I made it! No altitude sickness no air rescue and no broken bones! The Everest Base Camp trek was quite simply breath taking. We left the monsoon showers and heat of Kathmandu to a more temperate feel in Lukla where our trekking began. We had a short flight to Lukla which I was hesitant about given the stories I'd heard about the runway at Lukla, they weren't wrong. We had a delay in boading the small 16 seater plane whilst they put the chairs in which were at first on the runway in Kathmandu!! (The less seats there are on the plane the more rice and supplies they can fly up to the mountains!) The 40 minute flight was interesting with just 11 people on board including pilot, co-pilot and an air hostess who handed out cotton wool to drown out the engine noise, needless to say there was no safety demo first! The views were awesome but I was more concerned about landing...the airstrip at Lukla is the size of a small car park and the runway ends at a cliff edge but all went well. We were met by our Shepa (Arjun) and our guide (Govinda) who had travelled with us from Kathmandu, after a quick cup of milk tea the trek began to Phadking (2610m) which took just a couple of hours the rest of the day was our's to rest, it was 10.30am! So an easy first day, we met a guy called Rob from Canada that evening, he stayed at the trekking lodge and was on his way back down he was the first of many to tell us about the horror stories of people not making it to base camp due to the altitude and lack of oxygen..he himself had palpitations and sickness but he completed the trek.
The trekking lodges we stayed in were very comfortable the further up we travelled the more expensive things became, hot showers were extra but our package included accomodation and three meals per day, Of the 14 days we spent trekking we only encountered one bad lodge I've put a photo of the toilet in the base camp album there's a Yak head on the wall...!
It's out of season now for trekking to base Camp so we more or less had the trails to ourselves which was so nice. We were told there are up to 400 peope trekking per day in high season. We were also lucky with the weather . Our guide said in the last 10 yrs he has never known it to be so good, we had blue skies and very warm temps until mid afternoon each day then the clouds would roll in but by then our trekking would have finished for the day. Most days began at 6am with on average about 5hrs per day of walking largely climbing uphill. (My legs are now solid which has made up for lack of a gym for 3 months!)
Our guide and sherpa were extremely entertaining. Govinda carried my rucksack for two weeks and Arjun caried Av's, Martins and his own luggage, the sherpas really are super humans in terms of strength and stamina. Arjun completed the whole trek in flip flops carrying nearly 3 times his own bodyweight!!
Anyway day two was quite tough, having spent the last two months in Muslim counries covered up it was had to prepare for the trek other than to swim in hotel pools. Kerry gave me some sound advice before I left though having done the trek herself to walk slowly, drink lots of water and eat as much as I could, I followed all of this and managed to keep altitude sickness at bay! Namche Bazaar (3440m) was our next stop for an acclimatisation day and rest. The small town cut into a mountain side was quiet without any other tourists but we struck lucky and found ourselves as honourary guests at a local festival. Due to altitude alcohol was off the agenda on the way up but we had local homebrew quite literally forced into us by the already drunk locals at 11am! They then covered our faces in a flour like substance and then tried to give us straight whiskey! It was quite surreal up in the mountains. We then went to the Everest Museum and sat outside in the sun and were then lucky enough to catch our first glimpse of Mt Everest itself due to good weather, it looked a million miles away!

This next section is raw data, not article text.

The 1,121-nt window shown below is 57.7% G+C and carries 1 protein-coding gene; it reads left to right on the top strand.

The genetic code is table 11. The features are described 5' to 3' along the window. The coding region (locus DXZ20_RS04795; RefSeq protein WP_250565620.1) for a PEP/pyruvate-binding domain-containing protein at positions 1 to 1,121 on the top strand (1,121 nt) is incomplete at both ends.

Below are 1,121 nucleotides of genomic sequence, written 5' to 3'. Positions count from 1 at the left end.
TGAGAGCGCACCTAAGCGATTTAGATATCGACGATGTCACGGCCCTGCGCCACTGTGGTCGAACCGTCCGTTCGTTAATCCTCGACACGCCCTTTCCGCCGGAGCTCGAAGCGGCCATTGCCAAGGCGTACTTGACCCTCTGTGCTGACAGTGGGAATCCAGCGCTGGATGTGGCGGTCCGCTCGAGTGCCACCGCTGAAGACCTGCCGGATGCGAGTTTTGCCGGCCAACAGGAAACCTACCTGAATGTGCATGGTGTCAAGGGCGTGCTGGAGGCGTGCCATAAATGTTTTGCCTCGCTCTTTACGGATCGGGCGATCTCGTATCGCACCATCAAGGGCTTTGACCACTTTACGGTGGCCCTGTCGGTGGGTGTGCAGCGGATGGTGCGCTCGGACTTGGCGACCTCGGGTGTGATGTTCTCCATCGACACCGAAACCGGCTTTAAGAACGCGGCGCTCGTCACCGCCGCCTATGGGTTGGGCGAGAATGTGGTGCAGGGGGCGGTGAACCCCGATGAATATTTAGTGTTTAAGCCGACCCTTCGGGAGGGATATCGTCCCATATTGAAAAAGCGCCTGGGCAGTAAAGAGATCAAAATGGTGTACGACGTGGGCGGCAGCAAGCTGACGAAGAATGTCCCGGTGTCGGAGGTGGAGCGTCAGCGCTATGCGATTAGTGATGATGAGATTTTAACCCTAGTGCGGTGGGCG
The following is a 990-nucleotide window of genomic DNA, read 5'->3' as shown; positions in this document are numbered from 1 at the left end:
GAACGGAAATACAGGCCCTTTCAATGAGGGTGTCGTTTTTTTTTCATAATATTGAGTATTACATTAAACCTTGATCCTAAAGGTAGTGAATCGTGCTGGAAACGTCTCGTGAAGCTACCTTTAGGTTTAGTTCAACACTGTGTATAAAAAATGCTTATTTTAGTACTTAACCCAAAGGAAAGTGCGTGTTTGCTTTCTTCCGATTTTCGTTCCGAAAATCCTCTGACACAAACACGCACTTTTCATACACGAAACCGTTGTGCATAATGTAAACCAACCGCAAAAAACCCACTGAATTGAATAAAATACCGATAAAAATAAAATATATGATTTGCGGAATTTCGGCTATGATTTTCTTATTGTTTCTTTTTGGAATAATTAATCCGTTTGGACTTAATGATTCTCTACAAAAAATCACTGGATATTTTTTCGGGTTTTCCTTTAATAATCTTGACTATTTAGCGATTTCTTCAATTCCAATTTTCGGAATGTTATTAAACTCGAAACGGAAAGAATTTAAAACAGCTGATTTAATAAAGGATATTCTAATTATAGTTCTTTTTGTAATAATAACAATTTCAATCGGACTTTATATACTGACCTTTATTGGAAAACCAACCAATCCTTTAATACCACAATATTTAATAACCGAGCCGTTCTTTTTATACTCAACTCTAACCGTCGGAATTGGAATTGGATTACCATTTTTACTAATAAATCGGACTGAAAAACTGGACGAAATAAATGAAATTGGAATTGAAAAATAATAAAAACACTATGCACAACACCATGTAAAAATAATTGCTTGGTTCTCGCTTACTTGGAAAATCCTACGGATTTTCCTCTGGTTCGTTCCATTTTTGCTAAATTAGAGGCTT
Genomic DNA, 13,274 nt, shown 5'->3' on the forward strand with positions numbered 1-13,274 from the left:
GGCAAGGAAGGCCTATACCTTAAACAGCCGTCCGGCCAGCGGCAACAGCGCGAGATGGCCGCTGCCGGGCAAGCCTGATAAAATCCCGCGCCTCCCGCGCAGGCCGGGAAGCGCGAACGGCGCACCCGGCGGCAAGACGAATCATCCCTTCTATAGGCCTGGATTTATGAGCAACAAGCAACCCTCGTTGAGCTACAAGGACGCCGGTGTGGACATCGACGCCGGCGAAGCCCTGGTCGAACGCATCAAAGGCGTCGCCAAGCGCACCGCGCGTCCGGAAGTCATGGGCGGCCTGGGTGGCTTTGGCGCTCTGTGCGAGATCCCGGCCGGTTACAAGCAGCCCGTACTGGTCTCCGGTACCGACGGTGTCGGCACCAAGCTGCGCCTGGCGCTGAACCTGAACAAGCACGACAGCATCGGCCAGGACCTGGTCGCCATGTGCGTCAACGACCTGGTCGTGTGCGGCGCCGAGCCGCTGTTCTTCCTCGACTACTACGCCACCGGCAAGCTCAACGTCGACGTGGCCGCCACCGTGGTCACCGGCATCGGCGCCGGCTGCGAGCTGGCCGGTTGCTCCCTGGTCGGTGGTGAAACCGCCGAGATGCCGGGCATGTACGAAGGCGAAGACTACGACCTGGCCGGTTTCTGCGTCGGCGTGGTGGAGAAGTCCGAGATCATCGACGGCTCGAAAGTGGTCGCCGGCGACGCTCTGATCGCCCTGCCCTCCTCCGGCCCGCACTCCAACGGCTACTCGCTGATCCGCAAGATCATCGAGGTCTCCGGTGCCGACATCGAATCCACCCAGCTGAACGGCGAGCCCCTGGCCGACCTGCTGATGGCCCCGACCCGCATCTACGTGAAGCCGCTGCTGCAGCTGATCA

After a rest in Namche day 4 was spent walking to Tengboche (3860m) with a visit to a Monastery thrown in. On route we were met by 4 Americans from Alabama they were missionaries but put the fear of god into us! None of them had made it and one of them was on oxygen. However we then learnt why....they had spent just 3 days trying to reach base camp which in terms of altitude is absolutely ridiculous! If you fly into Base camp from sea level you will die. They nearly went home in boxes. We were taking 8 days to reach base camp and were safe in the knowledge we were taking it slow to acclimatise well.
In Tengboche we spent the evening with another trekker Alex from Austria who had been on the same flight with us and was taking the same route, we would meet from time to time depending on which lodges we were staying in. It was so good to be away from the truck and due to th few number of tourists it felt like a complete retreat fo us! All 3 of us remained very focused for the first week though wanting so much to reach base camp!